And even though I already own a copy of their latest CD, Welcome Interstate Managers (a very catchy album, by the way), I couldn’t resist buying an autographed copy at the artist merchandise table before the show.
[ No. 104 ]
Photo credit: Fountains of Wayne
One of my favorite Web sites, All Music Guide, was relaunched earlier this week with a completely new design. But despite all of the snazzy new graphics, the site no longer works the way it used to.
In fact, the AMG redesign is so ineffective that I actually took the time to contact them about it. They’re aware of most of these issues already, but I’ve gotta take a stand for usability here. The new site’s “features” include:
- Much slower performance than before, even on a high-speed connection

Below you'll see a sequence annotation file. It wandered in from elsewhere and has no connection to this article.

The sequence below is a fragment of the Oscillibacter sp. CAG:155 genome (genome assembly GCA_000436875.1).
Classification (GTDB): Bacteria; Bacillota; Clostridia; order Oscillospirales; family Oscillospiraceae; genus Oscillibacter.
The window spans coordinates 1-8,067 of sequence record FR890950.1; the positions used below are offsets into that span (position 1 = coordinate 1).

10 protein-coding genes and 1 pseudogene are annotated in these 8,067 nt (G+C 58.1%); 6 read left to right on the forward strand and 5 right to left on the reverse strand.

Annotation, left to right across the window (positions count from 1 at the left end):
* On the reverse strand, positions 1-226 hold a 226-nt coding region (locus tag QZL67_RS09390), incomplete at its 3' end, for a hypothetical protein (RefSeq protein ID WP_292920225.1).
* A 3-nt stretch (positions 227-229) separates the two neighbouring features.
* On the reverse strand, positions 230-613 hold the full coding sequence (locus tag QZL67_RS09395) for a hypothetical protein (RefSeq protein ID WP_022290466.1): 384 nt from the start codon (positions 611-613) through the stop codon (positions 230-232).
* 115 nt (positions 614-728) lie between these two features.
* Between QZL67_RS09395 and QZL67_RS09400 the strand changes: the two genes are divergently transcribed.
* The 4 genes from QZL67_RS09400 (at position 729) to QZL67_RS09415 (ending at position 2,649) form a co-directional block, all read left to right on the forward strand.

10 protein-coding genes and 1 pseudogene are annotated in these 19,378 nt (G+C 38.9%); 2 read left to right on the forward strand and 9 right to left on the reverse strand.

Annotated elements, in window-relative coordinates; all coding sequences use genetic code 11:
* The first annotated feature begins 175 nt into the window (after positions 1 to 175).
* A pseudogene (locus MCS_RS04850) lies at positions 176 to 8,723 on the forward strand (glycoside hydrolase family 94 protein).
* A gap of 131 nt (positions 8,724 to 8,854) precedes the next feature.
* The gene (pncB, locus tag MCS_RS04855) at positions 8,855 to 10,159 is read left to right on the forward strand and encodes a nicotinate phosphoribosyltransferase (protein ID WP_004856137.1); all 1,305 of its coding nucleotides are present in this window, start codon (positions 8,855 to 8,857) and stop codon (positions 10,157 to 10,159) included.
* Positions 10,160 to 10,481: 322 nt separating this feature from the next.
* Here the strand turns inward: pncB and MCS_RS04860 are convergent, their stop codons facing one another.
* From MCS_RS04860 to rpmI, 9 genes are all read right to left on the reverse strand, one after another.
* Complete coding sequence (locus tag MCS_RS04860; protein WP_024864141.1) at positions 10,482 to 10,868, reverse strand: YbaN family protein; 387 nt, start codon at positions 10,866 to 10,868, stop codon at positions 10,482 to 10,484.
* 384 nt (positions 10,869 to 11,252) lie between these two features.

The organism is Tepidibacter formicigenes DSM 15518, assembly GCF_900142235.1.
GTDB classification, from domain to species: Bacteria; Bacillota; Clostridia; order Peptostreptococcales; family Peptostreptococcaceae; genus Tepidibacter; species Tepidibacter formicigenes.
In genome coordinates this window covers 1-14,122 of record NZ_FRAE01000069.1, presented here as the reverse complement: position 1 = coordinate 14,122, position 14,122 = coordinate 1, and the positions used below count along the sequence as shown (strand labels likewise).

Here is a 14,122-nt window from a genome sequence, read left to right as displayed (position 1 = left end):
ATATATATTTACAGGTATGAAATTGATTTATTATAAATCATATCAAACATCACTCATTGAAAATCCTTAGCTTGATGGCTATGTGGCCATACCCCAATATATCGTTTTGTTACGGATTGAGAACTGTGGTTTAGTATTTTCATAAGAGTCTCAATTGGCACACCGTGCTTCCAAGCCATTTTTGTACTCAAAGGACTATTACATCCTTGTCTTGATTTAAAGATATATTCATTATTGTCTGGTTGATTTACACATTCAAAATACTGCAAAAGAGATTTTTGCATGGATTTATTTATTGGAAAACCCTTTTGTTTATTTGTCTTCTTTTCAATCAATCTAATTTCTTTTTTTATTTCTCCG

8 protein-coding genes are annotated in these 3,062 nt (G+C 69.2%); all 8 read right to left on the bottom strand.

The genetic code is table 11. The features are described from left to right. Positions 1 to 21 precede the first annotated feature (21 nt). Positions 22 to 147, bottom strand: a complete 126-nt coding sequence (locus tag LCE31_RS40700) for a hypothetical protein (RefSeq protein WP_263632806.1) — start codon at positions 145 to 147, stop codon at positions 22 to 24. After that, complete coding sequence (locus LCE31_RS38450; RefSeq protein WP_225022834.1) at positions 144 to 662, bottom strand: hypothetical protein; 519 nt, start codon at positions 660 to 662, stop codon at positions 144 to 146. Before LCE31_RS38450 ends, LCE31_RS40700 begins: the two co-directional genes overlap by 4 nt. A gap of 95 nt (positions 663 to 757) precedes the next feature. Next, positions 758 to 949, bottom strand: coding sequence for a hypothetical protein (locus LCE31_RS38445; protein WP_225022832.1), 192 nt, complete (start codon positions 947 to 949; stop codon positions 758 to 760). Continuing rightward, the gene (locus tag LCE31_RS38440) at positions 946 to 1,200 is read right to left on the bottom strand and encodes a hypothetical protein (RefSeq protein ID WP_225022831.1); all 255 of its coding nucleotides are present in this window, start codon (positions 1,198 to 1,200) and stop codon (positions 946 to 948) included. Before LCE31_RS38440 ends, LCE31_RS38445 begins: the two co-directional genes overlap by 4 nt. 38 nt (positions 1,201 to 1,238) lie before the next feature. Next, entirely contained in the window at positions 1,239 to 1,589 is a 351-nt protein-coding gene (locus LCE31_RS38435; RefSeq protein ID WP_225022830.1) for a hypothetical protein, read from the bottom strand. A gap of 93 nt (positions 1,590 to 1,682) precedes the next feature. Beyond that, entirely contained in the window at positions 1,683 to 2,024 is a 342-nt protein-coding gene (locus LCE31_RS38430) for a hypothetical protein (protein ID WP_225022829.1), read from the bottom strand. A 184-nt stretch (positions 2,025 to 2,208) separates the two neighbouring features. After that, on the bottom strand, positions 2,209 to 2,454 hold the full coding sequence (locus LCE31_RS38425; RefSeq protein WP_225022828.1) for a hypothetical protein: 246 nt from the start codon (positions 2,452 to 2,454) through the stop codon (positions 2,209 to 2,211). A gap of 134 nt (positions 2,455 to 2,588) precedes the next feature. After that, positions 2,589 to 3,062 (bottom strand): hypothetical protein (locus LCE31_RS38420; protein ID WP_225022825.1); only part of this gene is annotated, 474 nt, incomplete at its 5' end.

- Frequent error messages (“we apologize for the temporary connection delay”)
- Nearly illegible text in the “New Releases” section, directly on the home page
- Awkward tab-style navigation that requires more clicking around
- A registration process for certain parts of the site that requires an intrusive amount of personal data, include one’s annual income
To be fair, I acknowledged that they’re running a free Web site with limited resources, and that as a professional Web developer, I certainly understand the complexity of redesigning a dynamic site. But I concluded my feedback with this burning question:
The old version of AMG was both popular and functional. Why did you break something that didn’t really need to be fixed?
The folks at AMG don’t owe me a thing, of course, but I’d love to hear their answer.*
* Update: Surprisingly, I did hear back from AMG in an e-mail on July 19, even though most of their message appears to be a canned response: